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May 31, 1980 - Image 2

Resource type:
Michigan Daily, 1980-05-31

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Page 2-Saturday, May31 1980-The Michigan Daily
Leaders try to
ease Natchez
racial tensions
after vandalism

NATCHEZ, Miss. (AP) -- Local of-
ficials and black leaders sought to ease
racial tensions in Natchez yesterday af-
ter a protest march by 1,200 blacks was
followed by scattered vandalism and
the firebombing of a white-owned
grocery store.
The first major incidence of racial
unrest in Natchez in several years
erupted Thursday night as blacks
protested the investigation of the death
of a black man allegedly shot by a white
NO INJURIES were reported during
the night, but at least 10 persons, most
of them young blacks, were arrested on
various charges, including carrying
concealed weapons.
Police Chief Charles Bahin said no
new violence had been reported yester-
day in the city of 27,000 people on the
Mississippi River.
After a meeting with Phillip West,
president of the Natchez chapter of the
National Association for the Advan-
cement of Colored People, local of-
ficials decided not to impose a curfew.
MAYOR TONY BYRNE said it was
believed a curfew could add to the ten-
sions. Black leaders had also opposed a
, "We did not want to penalize the vast
majority of our citizens for the actions
of 15 or 20 individuals," Byrne said.
"We feel the situation is very much in
hand, but it could blow up like any
In a joint statement issued by Byrne
and the county Board of Aldermen, the
officials said they received assurances
from West that "the NAACP does not
approve or condone the violent acts

which took place ... and will not sup-
port or provide cover for any such
unlawful acts."
THERE WAS no immediate
statement from West or other black
Gov. William Winter, at a news con-
ference in Jackson, said he had urged
state Public Safety Commissioner Sid-
ney Berry "to provide whatever
assistance may be needed to maintain
law and order in Natchez."
The governor said he had not been
contacted by local officials for help, but
that he believed Highway Patrol per-
sonnel remained in the area.
organized to protest what some black
residents call a "double standard of
justice" in the death last Sunday of
Terry Thornburg, 25, who was shot in
the back after a scufle with grocer
John Reeder at Reeder's "In and Out"
store. Reeder had accused Thornburg
of trying to shoplift cigarettes.
Reeder's wife, Judy, 25, was charged
with manslaughter and was released
after posting $20,000 bond. West, who in
addition to heading the local NAACP is
an Adams County supervisor, said
Reeder should have been charged with
However, District Attorney Alonzo
Sturgeon of Natchez said the man-
slaughter charge was merely a vehicle
for placing the case before a grand jury
and that a murder indictment could be
returned after the panel's in-
POLICE SAID vandalism occurred
both during and after the march, the
second staged this week.

On the outside
Hot and humid are the keywords for today. Skies will remain cloudy,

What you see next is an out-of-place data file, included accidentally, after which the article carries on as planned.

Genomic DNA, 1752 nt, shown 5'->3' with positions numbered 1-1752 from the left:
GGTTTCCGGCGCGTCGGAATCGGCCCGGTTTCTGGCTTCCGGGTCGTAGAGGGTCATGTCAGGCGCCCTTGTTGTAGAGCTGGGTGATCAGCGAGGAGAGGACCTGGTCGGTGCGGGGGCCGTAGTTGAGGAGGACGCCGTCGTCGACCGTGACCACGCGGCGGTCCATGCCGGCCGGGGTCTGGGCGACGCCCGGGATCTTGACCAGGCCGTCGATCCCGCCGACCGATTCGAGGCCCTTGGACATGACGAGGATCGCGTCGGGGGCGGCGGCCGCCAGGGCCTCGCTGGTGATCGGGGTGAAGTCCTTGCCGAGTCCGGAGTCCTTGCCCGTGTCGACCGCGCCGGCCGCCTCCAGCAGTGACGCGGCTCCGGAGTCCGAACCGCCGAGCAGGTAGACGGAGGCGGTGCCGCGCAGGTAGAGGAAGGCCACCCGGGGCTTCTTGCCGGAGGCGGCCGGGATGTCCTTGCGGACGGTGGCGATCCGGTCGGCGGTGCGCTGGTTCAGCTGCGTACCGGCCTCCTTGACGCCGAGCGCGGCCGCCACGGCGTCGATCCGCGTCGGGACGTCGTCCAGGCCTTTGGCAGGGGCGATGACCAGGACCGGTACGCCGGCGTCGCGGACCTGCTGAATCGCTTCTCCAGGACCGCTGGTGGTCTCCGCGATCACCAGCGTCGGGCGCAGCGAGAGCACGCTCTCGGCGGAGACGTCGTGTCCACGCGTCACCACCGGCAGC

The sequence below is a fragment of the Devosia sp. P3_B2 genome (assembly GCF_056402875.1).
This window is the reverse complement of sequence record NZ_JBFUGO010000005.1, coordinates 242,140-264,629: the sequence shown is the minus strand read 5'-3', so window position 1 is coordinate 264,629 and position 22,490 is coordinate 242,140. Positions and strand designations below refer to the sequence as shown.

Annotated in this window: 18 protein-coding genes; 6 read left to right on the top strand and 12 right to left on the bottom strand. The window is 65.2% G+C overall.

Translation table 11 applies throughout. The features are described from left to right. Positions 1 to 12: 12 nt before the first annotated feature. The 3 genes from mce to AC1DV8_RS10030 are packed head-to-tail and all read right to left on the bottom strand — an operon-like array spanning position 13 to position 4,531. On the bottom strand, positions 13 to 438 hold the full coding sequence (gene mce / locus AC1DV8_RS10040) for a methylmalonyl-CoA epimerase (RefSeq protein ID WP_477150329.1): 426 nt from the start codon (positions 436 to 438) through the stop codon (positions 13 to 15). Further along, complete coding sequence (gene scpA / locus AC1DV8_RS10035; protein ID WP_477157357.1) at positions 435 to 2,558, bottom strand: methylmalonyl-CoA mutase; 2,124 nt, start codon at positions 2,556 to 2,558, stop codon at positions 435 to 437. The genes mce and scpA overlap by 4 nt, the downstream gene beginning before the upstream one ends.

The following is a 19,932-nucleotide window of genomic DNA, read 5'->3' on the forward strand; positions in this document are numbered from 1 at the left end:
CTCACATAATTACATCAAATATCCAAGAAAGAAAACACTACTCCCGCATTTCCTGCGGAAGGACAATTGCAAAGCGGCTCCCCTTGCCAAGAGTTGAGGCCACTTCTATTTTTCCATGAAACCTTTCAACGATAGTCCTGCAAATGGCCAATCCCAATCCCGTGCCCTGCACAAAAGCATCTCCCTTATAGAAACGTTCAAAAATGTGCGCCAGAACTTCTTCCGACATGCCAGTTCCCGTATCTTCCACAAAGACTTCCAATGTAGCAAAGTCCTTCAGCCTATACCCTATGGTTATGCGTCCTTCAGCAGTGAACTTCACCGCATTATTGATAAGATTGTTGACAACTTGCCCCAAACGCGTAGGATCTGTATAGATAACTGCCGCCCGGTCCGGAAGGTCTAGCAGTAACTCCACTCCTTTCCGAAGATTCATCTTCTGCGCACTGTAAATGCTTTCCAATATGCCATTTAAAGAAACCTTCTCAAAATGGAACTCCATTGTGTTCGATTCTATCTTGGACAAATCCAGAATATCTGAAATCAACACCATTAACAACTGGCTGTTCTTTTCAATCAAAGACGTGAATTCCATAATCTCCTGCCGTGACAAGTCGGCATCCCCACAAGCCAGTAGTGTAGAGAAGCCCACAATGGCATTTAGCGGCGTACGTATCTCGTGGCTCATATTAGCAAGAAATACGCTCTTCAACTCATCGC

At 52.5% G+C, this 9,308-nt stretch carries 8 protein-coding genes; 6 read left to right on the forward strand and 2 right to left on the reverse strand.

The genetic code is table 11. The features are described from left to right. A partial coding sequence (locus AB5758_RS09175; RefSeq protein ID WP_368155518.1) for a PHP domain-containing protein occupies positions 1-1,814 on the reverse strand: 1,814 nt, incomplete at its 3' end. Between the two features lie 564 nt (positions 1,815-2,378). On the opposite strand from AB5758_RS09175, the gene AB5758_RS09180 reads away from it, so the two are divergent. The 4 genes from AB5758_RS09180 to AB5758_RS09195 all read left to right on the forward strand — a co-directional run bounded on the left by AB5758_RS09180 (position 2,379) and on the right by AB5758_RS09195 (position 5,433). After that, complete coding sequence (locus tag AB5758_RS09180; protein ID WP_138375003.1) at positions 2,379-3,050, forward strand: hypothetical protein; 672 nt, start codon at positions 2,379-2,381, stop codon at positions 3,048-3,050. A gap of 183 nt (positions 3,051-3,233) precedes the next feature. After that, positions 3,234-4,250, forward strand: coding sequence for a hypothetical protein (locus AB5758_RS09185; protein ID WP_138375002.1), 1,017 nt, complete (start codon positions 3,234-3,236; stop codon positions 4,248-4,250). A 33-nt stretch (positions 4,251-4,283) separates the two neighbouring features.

and chances for afternoon showers or thundershowers are very good. The
high temperature is expected to sneak near he 85° mark. D
AAFC-Richard Pryor Live in Concert, 7, 10:20 p.m.; Silver Streak,
8:30 p.m., MLB 3.
Cinema Guild-Carrie, 7:30,9:30 p.m., Old Arch. Aud.
Cinema II-The Last Wave, 7:30,9:30 p.m., MLB 4.
Human Sexuality Office-"Drag: An Original Musical Celebrating the
Art of Female Impersonation," 81p.m., Mendelssohn Theater.
Ark-Gemini, 9 p.m., 1421 Hill.
Washtenaw County Chapter American Red Cross-basic canoeing and
instructor courses, 8 a.m.-noon, 1-4 p.m., 2729 Packard.
Theosophical Society-"Reincarnation-Unfoldment to Perfection," 3
p.m., 1917 Washtenaw.
Friends of 'U' Hospital-"After Hours at the Market," 8 p.m.-i a.m.,
Farmer's Market, Kerrytown.
Cinema Guild-A Farewell to Arms, 7:30, 9:30 p.m., Old Arch. Aud.
Human Sexuality Office-"Drag" (same as Saturday).
Friends of the Children-Children's Community School open house, 1-3
p.m., 317 N. Seventh Ave.
Arbor Alliance-Dr. Thomas Najarian, "Biological Hazards of Low
Level Ionizing Radiation,"7 p.m., Kuenzel Rm., Union.
Washtenaw County Chapter American Red Cross-basic canoeing and
instructor courses, 8 a.m.-noon, 1-4 p.m., 2729 Packard.
Dharma Study Group-meditation, 7:30-8:30 a.m., 215 E. Kingsley.
CARD-planning meeting, 7:30 p.m.. First Unitarian Church, 1917
School of Metaphysics-clas in applied metaphysics, 7:30 p.m., 2192
N. MainSt. F
The Michigan Daily
(USPS 344-900)
Volume XC, No. 17-S
Saturday, May 31, 1980
The Michigan Daily is edited and managed by students at the University
of Michigan. Published daily Tuesday through Suday mornings during the
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Editors-in-Chief......... .. TOM MIRGA Business Manager..-................
Editorial Page Editor... SARA ANSPACH Display Manager... . KATHLEEN CULVER
Arts Editor........... MARK COLEMAN Classified Manager...... SUSAN KLING
Sports Editor....-.......ALAN FANGER Circulation Manager.... JAMES PICKETT
Executive Sports Editors... SCOTT LEWIS Ad Coordinator... E. ANDREW PETERSEN
NEWS STAFF WRITERS: Joyce Frieden, Eisenstat, Barbara Forslund, Kristina
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PHOTO STAFF: Paul Engstrom, David Moreland, Joanne Schneider, Tom Sha-
fMarrismr rp heen, Drew Sharp, Jon Wells




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